Denver’s Palantir sued three times by disgruntled shareholders

This article first appeared on, a BizWest news partner.

Palantir Technologies, the Denver-based software and analytics company, has been sued by shareholders three times this fall for allegedly inflating its stock price by falsely claiming that global instability would lead to large profits.

The trio of class-action lawsuits, all filed in Denver federal court, allege that Palantir’s executives “lined their pockets” to the tune of $2.2 billion through the sale of stock “at fraud-inflated prices” in the year before the company’s stock price fell 84 percent.

Palantir did not respond to requests for comment about the lawsuits.

Founded in 2003 by the billionaire investor Peter Thiel and others, Palantir specializes in data analytics for corporations, law enforcement and intelligence services. In 2020, it was hired by the federal government to track COVID-19 vaccine distribution.

In September of that year, Palantir went public. Its growth, fueled by government contracts, was accelerating during a time of “significant geopolitical instability,” the company told investors then. But it had never turned a profit in its 17 years of existence.

When Palantir went public, it was through a direct listing, in which no new shares were created or sold. Instead, executives sold some of their existing shares in the company. The nontraditional approach has gained favor among tech companies in recent years.

Palantir’s chief operating officer, Shyam Sankar — a defendant in all three lawsuits — said during an early 2021 earnings call that Palantir’s 91 percent increase in government contracts was “just the tip of the iceberg” and would continue “unabated,” the lawsuits claim.

In reality, according to the suing shareholders, Palintir’s revenue from the government had been temporarily inflated by short-term, pandemic-era contracts, and the company was failing to obtain long-term contracts. A lawsuit filed Nov. 4 alleges that “Palantir’s claim of greater than 30 percent annual revenue growth every year from 2021 to 2025 … was not obtainable.”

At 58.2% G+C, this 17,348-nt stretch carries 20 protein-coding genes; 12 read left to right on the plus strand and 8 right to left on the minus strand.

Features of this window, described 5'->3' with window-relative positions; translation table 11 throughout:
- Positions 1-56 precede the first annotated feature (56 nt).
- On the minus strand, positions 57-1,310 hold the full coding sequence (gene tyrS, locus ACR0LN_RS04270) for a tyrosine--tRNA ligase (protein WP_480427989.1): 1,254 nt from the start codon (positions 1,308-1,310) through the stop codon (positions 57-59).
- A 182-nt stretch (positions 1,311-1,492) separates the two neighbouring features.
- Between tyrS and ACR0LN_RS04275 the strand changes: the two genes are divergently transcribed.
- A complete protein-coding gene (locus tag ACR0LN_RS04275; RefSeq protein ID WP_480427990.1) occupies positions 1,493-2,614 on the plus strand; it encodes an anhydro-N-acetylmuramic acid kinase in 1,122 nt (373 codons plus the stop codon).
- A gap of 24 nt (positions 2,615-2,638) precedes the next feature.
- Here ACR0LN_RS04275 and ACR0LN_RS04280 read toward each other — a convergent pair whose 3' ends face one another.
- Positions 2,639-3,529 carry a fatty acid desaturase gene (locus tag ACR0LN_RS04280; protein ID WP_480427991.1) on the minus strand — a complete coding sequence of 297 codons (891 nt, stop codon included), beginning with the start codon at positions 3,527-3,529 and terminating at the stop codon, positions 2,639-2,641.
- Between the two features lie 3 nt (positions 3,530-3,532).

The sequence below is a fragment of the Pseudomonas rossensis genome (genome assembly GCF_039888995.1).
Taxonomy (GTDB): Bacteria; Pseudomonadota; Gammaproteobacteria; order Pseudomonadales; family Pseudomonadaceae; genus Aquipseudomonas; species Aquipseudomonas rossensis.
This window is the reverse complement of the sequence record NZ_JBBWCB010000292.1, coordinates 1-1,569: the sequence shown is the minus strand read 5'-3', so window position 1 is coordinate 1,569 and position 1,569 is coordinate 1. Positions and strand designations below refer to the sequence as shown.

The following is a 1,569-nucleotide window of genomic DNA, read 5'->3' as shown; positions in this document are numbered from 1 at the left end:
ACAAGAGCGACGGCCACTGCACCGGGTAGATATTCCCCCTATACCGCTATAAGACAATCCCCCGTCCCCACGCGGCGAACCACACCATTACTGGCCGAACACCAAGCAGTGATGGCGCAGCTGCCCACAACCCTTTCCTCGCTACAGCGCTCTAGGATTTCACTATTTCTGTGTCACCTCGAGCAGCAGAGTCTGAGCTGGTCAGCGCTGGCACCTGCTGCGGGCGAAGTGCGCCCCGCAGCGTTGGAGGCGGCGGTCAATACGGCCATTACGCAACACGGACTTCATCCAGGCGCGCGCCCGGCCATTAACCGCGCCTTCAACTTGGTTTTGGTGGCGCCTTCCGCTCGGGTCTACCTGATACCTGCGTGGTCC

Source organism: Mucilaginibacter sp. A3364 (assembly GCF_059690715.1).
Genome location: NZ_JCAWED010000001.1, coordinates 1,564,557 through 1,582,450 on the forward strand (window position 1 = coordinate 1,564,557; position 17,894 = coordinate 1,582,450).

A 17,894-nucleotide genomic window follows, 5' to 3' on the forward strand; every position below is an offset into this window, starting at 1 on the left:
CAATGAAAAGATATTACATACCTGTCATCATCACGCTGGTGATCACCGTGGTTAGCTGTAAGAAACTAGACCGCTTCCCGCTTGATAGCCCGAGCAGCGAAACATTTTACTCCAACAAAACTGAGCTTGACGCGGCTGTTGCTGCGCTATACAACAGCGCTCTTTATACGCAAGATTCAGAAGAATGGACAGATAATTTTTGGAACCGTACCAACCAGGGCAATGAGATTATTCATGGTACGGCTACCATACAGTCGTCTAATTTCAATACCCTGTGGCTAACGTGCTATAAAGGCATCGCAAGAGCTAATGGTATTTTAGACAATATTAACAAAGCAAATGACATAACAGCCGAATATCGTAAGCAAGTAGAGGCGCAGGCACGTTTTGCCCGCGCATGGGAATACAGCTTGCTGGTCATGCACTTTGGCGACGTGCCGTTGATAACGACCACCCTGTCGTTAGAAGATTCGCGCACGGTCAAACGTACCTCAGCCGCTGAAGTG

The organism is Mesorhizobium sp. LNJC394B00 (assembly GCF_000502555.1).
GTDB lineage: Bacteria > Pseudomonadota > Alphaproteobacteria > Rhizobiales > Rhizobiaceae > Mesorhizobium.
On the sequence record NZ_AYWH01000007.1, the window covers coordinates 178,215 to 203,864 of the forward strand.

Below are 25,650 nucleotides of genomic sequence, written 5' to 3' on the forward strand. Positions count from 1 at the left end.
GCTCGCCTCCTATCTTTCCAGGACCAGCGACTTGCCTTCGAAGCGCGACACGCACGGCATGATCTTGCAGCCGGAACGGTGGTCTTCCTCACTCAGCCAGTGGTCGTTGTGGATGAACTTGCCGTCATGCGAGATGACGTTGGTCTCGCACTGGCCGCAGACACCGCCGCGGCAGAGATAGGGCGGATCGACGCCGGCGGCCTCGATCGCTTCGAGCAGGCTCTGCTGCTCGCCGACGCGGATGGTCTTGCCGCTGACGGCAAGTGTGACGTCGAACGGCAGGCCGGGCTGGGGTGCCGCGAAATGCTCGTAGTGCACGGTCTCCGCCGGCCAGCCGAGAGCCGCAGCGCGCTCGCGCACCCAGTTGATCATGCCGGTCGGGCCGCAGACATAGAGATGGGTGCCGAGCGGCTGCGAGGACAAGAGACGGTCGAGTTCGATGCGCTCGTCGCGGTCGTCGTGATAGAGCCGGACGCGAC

When Palantir released financial reports in late 2021 that showed its growth was decelerating and its government contracts declining, its stock price began to slide. Still, its executives gave rosy predictions as 2021 turned to 2022. The lawsuits allege this was fraudulent.

Palantir’s stock price went from a high of $35 in January 2021 to a low of $6.44 in May 2022.

“Palantir’s significant decline in revenue growth, particularly from its government customers, surprised investors,” an October lawsuit claims, “especially given the ongoing geopolitical instability and other disruptions caused by the ongoing COVID-19 pandemic and Russo-Ukrainian War — that is, precisely the type of destabilizing conditions that the company had previously touted as tailwinds for its business.”

The plaintiff in the most recent class-action lawsuit is a California investor who bought 52,000 shares. On Oct. 25, a class-action lawsuit was filed on behalf of the Allegheny County (Pennsylvania) Employees’ Retirement System, which bought 4,565 shares. The first shareholder lawsuit was filed Sept. 15 by a woman who owns 347 shares.

Because they are class-action lawsuits, other plaintiffs will likely be added. Law firms are soliciting plaintiffs who bought shares between September 2020 and August 2022.

All three lawsuits list Palintir, Sankar, CEO Alexander Karp and CFO David Glazer as defendants. The most recent lawsuit also includes seven other Palantir executives as defendants, including Thiel, who is the company’s chairman.

Palantir moved from Silicon Valley to Denver in 2020 with little fanfare. It initially rented space at 1555 Blake St. The next year it moved to the Tabor Center at 1200 17th St. It has scouted space inside Block 162, at 675 15th St., BusinessDen previously reported.

Palantir came to Denver because, its executives have said, Colorado is more accepting of its work on behalf of U.S. Immigration and Customs Enforcement than California. But pro-immigration protestors gathered outside its Blake Street office after it moved in.

Source: BizWest

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